Menhaden is the second-largest U.S. fishery, and two states, New Jersey and Virginia, control about 96 percent of the coast-wide quota.
The technologies developed in the competition will be applied to video coming from commercial fishermen in Rhode Island and Massachusetts.
Commercial fishing gear that is dragged along the seafloor to capture species that live on, in or near the ocean bottom has long been criticized for damaging sensitive habitats and catching innumerable non-target species.
Access to prime Ocean State shellfishing areas has been expanded under the Rhode Island Department of Environmental Management’s annual shellfish harvesting reclassification.
GALILEE, R.I. — Three groundfish vessels from Point Judith are now equipped with digital cameras, rather than human observers, to document discards of groundfish on commercial fishing trips.
WESTERLY and CHARLESTOWN, R.I. — The Nature Conservancy and the Rhode Island Department of Environmental Management are building nine small-scale, experimental reefs in Quonochontaug Pond.
The Rhode Island Department of Environmental Management and Department of Health have closed areas of Rhode Island Sound, lower Narragansett Bay south of the Newport Pell and Jamestown Verrazzano bridges, and lower Sakonnet River to shellfish harvesting.
Starting in October, the federal government began a pilot project to test electronic monitoring on midwater herring trawlers fishing in “groundfish closed” areas off the coast of New England, two of which are in the rich spawning grounds on the continental shelf known as Georges Bank. The yearlong project will help regulators decide whether cameras can replace people as observers.
A shellfish harvesting closure went into effect Oct. 21 for lower Narragansett Bay and a portion of Rhode Island Sound, according to the Rhode Island Department of Environmental Management. A closure is also in effect for lower Sakonnet River.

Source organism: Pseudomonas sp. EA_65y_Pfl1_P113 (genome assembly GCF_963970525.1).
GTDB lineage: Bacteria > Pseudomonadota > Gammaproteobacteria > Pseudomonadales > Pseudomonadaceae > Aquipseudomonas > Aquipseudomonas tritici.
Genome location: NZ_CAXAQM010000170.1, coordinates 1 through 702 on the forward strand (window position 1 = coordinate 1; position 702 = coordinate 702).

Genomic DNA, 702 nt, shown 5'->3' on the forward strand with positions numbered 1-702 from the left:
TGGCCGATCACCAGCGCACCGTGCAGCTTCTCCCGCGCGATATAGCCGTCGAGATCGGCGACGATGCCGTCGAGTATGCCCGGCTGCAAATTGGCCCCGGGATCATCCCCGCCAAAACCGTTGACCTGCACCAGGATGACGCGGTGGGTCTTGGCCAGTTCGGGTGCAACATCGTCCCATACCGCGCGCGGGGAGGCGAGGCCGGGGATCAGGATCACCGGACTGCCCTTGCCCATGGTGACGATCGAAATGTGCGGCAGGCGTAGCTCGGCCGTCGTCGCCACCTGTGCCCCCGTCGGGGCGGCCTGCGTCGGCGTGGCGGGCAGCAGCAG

Key shellfishing locations in both Rhode Island and Massachusetts waters have been closed because of the presence of toxic phytoplankton.
CHATHAM, Mass. — Cape Cod fishermen may be on their way to some relief from sharing inshore fishing grounds with mid-water herring trawling, a practice they say is threatening their livelihoods. But a persistent lack of data on the impact of the trawls may hamper efforts to regulate them.
PROVIDENCE — The city's waterfront supported millions of oysters at the turn of the 20th century, with 5,000 acres of leased oyster beds in the Providence River and upper bay in 1905. In the decades that followed, pollution, bacteria and sedimentation caused a sharp decline in the oyster population. The Hurricane of 1938 put an end to the already-declining local oyster industry, and shellfishing was later banned in the upper bay because of polluted sediment and bacteria in the water.
BOURNE, Mass. — Buzzards Bay recreational fishermen may soon have access to improved scallop, oyster and quahog populations in town waters for recreational harvests, thanks to settlement funding being used by the Massachusetts Division of Marine Fisheries and The Nature Conservancy to restore natural resources injured by a 2003 oil spill near the bay’s entrance.
HARWICH, Mass. — June 1 marks the beginning of a new era for fisheries monitoring in New England. This year, for the first time, up to 20 participating fishermen from Massachusetts and Maine will use digital cameras rather than human monitors to document discards of groundfish, such as cod, haddock and flounder, on commercial fishing trips.